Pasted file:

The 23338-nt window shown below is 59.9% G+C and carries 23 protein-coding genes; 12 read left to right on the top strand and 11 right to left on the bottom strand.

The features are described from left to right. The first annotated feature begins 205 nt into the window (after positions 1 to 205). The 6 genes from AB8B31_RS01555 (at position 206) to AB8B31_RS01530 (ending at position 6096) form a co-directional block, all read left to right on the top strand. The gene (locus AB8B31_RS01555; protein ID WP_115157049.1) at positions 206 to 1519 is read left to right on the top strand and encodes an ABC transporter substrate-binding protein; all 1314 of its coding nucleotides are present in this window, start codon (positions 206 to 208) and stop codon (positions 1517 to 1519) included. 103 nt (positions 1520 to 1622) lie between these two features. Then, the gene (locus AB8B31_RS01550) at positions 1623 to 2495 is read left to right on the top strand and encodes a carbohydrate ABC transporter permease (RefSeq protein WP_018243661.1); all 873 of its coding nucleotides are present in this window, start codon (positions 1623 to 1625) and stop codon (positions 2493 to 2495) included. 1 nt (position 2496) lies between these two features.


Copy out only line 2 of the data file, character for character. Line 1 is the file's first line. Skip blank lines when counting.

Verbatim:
The features are described from left to right. The first annotated feature begins 205 nt into the window (after positions 1 to 205). The 6 genes from AB8B31_RS01555 (at position 206) to AB8B31_RS01530 (ending at position 6096) form a co-directional block, all read left to right on the top strand. The gene (locus AB8B31_RS01555; protein ID WP_115157049.1) at positions 206 to 1519 is read left to right on the top strand and encodes an ABC transporter substrate-binding protein; all 1314 of its coding nucleotides are present in this window, start codon (positions 206 to 208) and stop codon (positions 1517 to 1519) included. 103 nt (positions 1520 to 1622) lie between these two features. Then, the gene (locus AB8B31_RS01550) at positions 1623 to 2495 is read left to right on the top strand and encodes a carbohydrate ABC transporter permease (RefSeq protein WP_018243661.1); all 873 of its coding nucleotides are present in this window, start codon (positions 1623 to 1625) and stop codon (positions 2493 to 2495) included. 1 nt (position 2496) lies between these two features.